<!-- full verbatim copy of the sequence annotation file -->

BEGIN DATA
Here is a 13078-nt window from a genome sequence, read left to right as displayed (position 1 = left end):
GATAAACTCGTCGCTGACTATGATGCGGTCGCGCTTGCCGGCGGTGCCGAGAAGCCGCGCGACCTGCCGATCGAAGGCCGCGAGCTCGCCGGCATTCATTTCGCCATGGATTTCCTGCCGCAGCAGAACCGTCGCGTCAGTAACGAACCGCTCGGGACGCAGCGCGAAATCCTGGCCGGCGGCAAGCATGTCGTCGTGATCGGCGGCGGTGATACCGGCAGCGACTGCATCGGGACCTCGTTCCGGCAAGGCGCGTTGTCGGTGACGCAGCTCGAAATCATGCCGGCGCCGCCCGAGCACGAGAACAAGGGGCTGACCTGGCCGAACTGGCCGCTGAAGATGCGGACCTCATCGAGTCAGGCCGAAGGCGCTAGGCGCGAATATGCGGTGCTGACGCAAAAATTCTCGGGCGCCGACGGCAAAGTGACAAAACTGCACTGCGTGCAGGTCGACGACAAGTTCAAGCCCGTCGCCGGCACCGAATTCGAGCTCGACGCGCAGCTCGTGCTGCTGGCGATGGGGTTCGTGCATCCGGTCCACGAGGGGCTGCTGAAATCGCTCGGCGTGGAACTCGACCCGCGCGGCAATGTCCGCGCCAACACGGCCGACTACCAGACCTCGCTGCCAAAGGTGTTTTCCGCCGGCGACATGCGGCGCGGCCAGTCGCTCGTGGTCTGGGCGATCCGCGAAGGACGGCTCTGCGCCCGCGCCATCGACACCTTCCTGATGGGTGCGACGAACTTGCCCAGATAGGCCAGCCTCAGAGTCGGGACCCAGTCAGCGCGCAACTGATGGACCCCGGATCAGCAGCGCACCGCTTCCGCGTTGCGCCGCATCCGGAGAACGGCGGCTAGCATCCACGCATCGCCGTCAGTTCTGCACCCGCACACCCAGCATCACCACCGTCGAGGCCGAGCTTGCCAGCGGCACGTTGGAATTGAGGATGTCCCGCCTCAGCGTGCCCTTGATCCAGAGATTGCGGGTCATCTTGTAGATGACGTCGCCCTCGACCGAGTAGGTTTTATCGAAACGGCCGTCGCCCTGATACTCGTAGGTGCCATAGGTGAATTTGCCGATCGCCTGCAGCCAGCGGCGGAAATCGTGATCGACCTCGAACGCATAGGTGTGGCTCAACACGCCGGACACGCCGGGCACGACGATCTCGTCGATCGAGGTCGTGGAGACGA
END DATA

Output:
Here is a 13078-nt window from a genome sequence, read left to right as displayed (position 1 = left end):
GATAAACTCGTCGCTGACTATGATGCGGTCGCGCTTGCCGGCGGTGCCGAGAAGCCGCGCGACCTGCCGATCGAAGGCCGCGAGCTCGCCGGCATTCATTTCGCCATGGATTTCCTGCCGCAGCAGAACCGTCGCGTCAGTAACGAACCGCTCGGGACGCAGCGCGAAATCCTGGCCGGCGGCAAGCATGTCGTCGTGATCGGCGGCGGTGATACCGGCAGCGACTGCATCGGGACCTCGTTCCGGCAAGGCGCGTTGTCGGTGACGCAGCTCGAAATCATGCCGGCGCCGCCCGAGCACGAGAACAAGGGGCTGACCTGGCCGAACTGGCCGCTGAAGATGCGGACCTCATCGAGTCAGGCCGAAGGCGCTAGGCGCGAATATGCGGTGCTGACGCAAAAATTCTCGGGCGCCGACGGCAAAGTGACAAAACTGCACTGCGTGCAGGTCGACGACAAGTTCAAGCCCGTCGCCGGCACCGAATTCGAGCTCGACGCGCAGCTCGTGCTGCTGGCGATGGGGTTCGTGCATCCGGTCCACGAGGGGCTGCTGAAATCGCTCGGCGTGGAACTCGACCCGCGCGGCAATGTCCGCGCCAACACGGCCGACTACCAGACCTCGCTGCCAAAGGTGTTTTCCGCCGGCGACATGCGGCGCGGCCAGTCGCTCGTGGTCTGGGCGATCCGCGAAGGACGGCTCTGCGCCCGCGCCATCGACACCTTCCTGATGGGTGCGACGAACTTGCCCAGATAGGCCAGCCTCAGAGTCGGGACCCAGTCAGCGCGCAACTGATGGACCCCGGATCAGCAGCGCACCGCTTCCGCGTTGCGCCGCATCCGGAGAACGGCGGCTAGCATCCACGCATCGCCGTCAGTTCTGCACCCGCACACCCAGCATCACCACCGTCGAGGCCGAGCTTGCCAGCGGCACGTTGGAATTGAGGATGTCCCGCCTCAGCGTGCCCTTGATCCAGAGATTGCGGGTCATCTTGTAGATGACGTCGCCCTCGACCGAGTAGGTTTTATCGAAACGGCCGTCGCCCTGATACTCGTAGGTGCCATAGGTGAATTTGCCGATCGCCTGCAGCCAGCGGCGGAAATCGTGATCGACCTCGAACGCATAGGTGTGGCTCAACACGCCGGACACGCCGGGCACGACGATCTCGTCGATCGAGGTCGTGGAGACGA